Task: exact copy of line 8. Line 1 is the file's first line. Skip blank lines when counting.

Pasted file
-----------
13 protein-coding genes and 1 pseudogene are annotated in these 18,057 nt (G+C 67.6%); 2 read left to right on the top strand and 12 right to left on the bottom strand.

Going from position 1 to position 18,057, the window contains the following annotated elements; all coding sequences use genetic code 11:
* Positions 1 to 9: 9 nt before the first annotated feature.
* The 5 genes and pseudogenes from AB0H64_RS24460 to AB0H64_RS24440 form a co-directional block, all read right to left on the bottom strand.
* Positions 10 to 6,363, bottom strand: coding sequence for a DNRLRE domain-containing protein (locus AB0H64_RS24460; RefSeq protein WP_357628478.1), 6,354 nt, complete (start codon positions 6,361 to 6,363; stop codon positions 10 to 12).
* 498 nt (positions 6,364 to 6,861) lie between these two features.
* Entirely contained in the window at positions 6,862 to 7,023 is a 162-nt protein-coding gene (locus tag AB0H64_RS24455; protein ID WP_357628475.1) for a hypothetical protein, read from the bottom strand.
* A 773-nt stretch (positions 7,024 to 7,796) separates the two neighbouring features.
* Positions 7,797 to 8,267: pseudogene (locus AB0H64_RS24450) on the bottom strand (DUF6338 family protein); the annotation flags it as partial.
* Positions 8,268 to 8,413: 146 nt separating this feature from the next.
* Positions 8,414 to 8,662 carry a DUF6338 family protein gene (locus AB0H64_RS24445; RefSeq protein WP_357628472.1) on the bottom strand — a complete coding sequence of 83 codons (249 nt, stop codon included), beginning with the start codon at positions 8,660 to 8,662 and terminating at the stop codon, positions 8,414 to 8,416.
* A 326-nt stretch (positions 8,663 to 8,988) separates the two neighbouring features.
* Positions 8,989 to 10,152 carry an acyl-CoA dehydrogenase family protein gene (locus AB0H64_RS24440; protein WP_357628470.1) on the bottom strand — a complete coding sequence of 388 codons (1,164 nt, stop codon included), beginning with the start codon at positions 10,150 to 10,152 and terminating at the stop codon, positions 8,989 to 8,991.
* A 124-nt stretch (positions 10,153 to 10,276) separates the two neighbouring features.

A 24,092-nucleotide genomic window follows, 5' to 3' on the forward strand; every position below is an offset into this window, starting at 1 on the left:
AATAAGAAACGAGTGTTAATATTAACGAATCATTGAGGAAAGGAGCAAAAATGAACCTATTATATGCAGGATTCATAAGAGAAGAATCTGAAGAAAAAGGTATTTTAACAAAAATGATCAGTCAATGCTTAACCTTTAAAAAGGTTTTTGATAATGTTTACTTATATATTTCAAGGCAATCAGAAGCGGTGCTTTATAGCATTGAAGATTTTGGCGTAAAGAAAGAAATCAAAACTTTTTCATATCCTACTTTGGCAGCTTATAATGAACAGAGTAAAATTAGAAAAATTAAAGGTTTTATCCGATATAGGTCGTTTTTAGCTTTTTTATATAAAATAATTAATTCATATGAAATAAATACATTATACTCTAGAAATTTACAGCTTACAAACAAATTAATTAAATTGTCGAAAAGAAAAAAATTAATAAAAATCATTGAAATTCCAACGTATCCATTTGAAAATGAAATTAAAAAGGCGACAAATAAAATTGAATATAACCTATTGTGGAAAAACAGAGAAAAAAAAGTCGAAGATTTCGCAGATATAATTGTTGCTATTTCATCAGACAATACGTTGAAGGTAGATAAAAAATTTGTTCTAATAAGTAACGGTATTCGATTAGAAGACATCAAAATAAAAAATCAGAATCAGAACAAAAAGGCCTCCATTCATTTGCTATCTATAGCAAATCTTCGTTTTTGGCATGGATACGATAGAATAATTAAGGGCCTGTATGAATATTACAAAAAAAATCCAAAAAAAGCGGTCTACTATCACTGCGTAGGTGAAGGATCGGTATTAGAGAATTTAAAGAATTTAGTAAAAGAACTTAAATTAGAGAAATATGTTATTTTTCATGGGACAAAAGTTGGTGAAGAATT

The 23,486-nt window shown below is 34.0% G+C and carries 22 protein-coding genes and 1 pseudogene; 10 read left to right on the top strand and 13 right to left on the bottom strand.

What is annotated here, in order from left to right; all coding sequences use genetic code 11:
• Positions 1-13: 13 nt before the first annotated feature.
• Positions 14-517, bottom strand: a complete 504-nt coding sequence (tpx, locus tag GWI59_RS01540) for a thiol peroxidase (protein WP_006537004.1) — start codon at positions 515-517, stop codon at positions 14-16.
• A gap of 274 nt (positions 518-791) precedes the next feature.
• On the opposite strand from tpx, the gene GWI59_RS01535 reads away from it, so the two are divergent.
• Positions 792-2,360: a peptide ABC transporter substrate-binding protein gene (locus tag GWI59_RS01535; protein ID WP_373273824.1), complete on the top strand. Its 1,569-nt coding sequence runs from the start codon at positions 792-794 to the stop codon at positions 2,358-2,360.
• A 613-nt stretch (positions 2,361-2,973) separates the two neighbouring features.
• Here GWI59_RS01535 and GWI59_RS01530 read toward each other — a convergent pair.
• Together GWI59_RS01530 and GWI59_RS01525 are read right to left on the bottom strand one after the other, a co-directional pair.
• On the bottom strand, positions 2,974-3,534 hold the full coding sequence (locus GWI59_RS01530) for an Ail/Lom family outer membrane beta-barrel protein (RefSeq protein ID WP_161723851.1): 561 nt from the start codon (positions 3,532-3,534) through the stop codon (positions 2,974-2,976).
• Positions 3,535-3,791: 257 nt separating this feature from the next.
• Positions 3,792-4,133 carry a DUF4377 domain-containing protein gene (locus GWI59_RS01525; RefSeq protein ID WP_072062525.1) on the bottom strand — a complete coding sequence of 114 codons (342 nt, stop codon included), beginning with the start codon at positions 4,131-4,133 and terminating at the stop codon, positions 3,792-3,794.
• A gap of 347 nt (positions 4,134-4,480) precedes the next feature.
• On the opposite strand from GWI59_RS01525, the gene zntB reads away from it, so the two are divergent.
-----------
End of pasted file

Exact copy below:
* A 773-nt stretch (positions 7,024 to 7,796) separates the two neighbouring features.